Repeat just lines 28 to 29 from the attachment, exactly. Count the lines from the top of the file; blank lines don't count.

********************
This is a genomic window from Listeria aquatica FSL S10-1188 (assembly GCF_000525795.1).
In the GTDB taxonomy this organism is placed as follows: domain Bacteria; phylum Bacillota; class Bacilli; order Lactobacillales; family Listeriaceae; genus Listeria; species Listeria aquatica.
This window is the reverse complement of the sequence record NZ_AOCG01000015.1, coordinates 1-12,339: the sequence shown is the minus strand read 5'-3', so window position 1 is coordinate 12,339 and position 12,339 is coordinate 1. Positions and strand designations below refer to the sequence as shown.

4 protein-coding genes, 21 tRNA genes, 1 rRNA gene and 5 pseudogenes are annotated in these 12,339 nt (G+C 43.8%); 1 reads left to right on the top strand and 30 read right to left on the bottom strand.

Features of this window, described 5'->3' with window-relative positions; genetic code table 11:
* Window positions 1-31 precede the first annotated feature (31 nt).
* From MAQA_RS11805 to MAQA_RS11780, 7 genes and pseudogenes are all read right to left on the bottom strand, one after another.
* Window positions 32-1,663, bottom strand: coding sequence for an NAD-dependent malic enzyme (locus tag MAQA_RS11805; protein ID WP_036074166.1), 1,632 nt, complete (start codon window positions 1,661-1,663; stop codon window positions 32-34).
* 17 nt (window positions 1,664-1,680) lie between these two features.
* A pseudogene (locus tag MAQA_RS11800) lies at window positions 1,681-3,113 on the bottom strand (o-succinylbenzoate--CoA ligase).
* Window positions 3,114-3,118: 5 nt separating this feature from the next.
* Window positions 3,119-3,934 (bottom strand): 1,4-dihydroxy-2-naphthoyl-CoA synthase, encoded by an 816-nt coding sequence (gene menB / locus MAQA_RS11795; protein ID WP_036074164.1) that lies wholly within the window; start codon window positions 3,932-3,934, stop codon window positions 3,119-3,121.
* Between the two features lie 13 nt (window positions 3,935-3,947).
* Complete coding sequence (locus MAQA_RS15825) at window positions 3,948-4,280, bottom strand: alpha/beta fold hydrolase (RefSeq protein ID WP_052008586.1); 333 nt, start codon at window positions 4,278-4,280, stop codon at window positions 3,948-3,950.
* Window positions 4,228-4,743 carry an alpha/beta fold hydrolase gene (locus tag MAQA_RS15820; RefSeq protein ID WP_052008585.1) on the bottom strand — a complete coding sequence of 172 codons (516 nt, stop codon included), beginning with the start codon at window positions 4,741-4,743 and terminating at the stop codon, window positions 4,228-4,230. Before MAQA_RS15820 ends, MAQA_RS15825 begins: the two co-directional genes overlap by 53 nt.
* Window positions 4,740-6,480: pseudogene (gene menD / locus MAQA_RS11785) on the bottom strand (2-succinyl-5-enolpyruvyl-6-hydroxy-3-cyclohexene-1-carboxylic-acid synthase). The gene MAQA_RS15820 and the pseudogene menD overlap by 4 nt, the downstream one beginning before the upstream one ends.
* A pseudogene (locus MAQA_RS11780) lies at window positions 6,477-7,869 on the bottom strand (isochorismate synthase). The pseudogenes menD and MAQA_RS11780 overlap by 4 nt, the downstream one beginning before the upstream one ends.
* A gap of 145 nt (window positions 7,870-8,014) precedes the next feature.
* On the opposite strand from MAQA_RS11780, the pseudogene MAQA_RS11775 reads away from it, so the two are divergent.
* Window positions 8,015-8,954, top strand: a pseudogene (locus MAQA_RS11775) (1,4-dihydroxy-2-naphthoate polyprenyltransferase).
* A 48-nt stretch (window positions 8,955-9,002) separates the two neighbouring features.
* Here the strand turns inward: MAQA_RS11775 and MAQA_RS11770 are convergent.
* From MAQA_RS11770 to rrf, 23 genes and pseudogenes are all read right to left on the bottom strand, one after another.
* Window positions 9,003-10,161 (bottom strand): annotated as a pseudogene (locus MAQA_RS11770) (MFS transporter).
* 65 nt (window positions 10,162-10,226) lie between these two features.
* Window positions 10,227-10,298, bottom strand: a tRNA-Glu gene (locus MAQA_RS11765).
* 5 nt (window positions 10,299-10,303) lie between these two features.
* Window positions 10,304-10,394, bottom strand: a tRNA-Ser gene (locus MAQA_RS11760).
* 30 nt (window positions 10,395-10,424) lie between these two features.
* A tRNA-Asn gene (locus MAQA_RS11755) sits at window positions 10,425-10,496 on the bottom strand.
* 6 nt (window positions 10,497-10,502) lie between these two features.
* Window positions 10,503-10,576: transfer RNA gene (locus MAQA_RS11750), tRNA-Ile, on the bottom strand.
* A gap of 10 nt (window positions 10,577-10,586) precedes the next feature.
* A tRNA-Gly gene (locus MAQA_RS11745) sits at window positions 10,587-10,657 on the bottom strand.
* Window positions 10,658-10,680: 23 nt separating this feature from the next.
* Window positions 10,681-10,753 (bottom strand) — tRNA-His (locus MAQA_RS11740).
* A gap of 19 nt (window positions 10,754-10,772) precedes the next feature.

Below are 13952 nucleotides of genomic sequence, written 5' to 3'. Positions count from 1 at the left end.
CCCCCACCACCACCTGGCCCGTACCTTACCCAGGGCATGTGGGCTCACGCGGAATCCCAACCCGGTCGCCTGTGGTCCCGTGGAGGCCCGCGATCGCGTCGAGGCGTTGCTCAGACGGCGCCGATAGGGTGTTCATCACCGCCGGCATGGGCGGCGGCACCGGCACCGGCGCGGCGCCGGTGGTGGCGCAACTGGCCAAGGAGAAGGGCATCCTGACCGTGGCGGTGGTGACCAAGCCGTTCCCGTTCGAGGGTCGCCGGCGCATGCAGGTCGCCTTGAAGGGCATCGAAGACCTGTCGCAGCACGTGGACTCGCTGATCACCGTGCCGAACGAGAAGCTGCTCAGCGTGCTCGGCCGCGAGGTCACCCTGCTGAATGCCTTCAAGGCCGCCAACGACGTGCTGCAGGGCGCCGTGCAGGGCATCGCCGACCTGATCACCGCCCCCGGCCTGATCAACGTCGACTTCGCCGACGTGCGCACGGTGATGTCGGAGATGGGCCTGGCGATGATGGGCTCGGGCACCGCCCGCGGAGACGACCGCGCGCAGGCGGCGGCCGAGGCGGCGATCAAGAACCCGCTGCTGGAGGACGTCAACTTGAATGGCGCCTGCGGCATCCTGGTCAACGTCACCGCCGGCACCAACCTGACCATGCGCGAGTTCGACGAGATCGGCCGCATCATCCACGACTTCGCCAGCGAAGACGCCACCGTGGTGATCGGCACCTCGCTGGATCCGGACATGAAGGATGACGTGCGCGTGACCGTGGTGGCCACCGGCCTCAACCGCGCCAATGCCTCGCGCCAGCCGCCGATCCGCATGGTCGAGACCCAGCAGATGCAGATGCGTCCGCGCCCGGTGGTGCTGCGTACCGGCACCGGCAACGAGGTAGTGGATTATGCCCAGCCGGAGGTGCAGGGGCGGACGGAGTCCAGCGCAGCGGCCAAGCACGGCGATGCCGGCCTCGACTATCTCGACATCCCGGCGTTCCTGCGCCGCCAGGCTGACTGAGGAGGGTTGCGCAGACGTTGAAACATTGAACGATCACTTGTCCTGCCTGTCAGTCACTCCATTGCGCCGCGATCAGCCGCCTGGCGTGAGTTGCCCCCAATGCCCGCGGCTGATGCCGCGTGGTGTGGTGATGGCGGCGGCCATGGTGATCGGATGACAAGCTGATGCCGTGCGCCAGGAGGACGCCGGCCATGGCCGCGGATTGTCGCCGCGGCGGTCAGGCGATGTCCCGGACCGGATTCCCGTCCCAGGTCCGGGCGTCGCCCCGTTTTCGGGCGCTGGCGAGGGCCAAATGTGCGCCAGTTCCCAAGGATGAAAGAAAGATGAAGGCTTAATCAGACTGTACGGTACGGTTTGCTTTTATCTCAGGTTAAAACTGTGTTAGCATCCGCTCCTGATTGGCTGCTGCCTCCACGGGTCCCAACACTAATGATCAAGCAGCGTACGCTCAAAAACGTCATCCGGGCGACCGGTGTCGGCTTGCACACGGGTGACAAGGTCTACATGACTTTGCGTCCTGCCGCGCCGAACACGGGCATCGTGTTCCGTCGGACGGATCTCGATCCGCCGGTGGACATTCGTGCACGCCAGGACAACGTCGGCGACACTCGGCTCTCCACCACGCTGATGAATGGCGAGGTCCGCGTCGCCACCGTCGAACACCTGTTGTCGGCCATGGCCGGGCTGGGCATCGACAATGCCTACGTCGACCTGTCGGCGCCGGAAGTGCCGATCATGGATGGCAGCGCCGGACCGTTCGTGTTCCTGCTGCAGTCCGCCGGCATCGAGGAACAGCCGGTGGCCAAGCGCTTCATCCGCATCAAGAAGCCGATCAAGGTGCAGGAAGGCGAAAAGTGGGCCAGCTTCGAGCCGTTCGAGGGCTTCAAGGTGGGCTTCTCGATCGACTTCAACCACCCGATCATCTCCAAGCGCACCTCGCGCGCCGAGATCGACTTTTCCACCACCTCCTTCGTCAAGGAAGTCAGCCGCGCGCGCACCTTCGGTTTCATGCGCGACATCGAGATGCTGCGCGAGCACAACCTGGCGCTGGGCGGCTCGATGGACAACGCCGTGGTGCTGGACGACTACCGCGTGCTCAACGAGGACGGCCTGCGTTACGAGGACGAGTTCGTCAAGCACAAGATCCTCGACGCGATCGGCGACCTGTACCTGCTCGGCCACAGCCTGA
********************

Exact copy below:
* Window positions 10,304-10,394, bottom strand: a tRNA-Ser gene (locus MAQA_RS11760).
* 30 nt (window positions 10,395-10,424) lie between these two features.